2 Preheat the oven to 400 degrees F.
3 Wash out the turkey with water. Pull out any remaining feather stubs in the turkey skin. Pat the turkey dry with paper towels. Lather the inside of the cavity with the juice of half a lemon. Take a small handful of salt and rub all over the inside of the turkey.
4 In this method of cooking a turkey, we don’t make the stuffing in the turkey because doing so adds too much to the cooking time. For flavor, put in inside the turkey a half a yellow onion, peeled and quartered, a bunch of parsley, a couple of carrots, garlic and some tops and bottoms of celery. You may need to cap the body cavity with some aluminum foil so that the stuffing doesn’t easily fall out. Close up the turkey cavity with either string (not nylon string!) or metal skewers. Make sure that the turkey’s legs are tied together, held close to the body, and tie a string around the turkey body to hold the wings in close.
The neck cavity can be stuffed with parsley and tied closed with thin skewers and string.
5 Rub either melted butter (or olive oil) all over the outside of the turkey. Sprinkle salt generously all over the outside of the turkey (or have had it soaking in salt-water brine before starting this process). Sprinkle pepper over the turkey.
6 Place turkey BREAST DOWN on the bottom of a rack over a sturdy roasting pan big enough to catch all the drippings. This is the main difference between the way mom makes turkey and everyone else. Cooking the turkey breast down means the skin over the breast will not get so brown. However, all of the juices from the cooking turkey will fall down into the breast while cooking. And the resulting bird will have the most succulent turkey breast imaginable.
Add several sprigs of fresh (if possible) thyme and rosemary to the outside of the turkey.
7 Chop up the turkey giblets (gizzard, heart). Put into a small saucepan, cover with water, add salt. Bring to simmer for an hour or so to help make stock for the stuffing.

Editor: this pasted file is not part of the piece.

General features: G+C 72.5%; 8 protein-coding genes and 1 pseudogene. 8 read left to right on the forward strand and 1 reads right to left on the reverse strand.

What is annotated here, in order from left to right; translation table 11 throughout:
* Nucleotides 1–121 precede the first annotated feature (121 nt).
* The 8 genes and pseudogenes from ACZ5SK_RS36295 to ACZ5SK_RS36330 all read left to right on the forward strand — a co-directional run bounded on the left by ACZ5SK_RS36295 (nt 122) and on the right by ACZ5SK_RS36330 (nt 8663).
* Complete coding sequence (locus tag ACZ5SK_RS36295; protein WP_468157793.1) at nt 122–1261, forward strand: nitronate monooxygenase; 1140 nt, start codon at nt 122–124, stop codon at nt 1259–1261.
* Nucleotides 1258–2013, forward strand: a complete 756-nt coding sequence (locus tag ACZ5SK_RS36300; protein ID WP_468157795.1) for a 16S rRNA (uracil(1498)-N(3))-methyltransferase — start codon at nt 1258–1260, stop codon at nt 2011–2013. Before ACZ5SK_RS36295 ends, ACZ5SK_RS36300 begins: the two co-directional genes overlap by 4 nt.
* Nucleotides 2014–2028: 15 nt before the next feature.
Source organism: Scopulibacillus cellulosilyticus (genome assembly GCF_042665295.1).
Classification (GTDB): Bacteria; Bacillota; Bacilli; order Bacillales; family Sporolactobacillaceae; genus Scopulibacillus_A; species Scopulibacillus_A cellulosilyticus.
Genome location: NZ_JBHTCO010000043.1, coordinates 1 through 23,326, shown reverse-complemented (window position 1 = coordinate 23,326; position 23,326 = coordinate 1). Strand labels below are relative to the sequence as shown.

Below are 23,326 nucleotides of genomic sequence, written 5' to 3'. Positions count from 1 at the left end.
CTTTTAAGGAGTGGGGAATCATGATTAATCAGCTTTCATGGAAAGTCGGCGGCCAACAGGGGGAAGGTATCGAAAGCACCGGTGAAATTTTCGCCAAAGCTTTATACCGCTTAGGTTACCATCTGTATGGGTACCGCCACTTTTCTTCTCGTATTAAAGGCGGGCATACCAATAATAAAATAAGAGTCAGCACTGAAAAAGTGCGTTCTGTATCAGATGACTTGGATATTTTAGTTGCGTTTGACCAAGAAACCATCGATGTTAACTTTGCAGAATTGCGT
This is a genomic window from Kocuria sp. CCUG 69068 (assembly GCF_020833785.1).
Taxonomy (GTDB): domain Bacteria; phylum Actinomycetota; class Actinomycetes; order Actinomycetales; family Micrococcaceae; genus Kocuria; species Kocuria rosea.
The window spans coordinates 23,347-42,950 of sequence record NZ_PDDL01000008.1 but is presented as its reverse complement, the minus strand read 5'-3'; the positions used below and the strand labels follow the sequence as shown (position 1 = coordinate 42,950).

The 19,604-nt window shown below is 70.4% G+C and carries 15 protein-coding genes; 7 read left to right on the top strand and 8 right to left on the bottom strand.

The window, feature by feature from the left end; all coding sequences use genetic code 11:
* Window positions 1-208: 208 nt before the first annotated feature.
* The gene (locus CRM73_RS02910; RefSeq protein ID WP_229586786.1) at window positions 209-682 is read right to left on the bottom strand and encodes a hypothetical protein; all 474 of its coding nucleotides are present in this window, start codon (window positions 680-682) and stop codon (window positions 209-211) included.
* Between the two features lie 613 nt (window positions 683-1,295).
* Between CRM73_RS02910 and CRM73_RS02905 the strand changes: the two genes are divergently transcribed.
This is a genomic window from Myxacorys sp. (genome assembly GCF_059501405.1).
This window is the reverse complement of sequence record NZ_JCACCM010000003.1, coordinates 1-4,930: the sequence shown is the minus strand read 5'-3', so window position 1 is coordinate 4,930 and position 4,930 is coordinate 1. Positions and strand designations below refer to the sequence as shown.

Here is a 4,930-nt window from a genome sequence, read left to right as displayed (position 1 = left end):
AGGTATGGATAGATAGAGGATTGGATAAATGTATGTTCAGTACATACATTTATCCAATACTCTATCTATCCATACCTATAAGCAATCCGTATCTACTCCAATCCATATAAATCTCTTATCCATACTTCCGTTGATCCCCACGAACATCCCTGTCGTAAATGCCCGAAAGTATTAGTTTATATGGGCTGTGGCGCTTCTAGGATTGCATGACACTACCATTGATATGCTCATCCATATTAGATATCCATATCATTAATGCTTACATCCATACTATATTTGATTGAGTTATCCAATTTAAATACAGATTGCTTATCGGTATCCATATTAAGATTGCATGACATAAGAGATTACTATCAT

8 Put the turkey in the oven. Check the cooking directions on the turkey packaging. Gourmet turkeys often don’t take as long to cook. With the turkeys mom gets, she recommends cooking time of about 15 minutes for every pound. For the 15 lb turkey, start the cooking at 400 F for the first 1/2 hour. Then reduce the heat to 350 F for the next 2 hours. Then reduce the heat further to 225 F for the next hour to hour and a half.
If you want the breast to be browned as well, you can turn the bird over so that the breast is on top, and put it in a 500°F oven or under the broiler for 4-5 minutes, just enough to brown the breast. Note that if you do this, you will have a higher risk of overcooking the turkey breast.
Start taking temperature readings with a meat thermometer, inserted deep into the thickest part of the turkey breast and thigh, a half hour before the turkey should be done. The dark meat in the thigh should be about 175°F. The white meat in the breast should be 160°F to 165°F. If you don’t have a meat thermometer, spear the breast with a knife. The turkey juices should be clear, not pink.
9 Once you remove the turkey from the oven, let it rest for at least 20 minutes to redistribute the juices. Turn the turkey breast side up to carve it.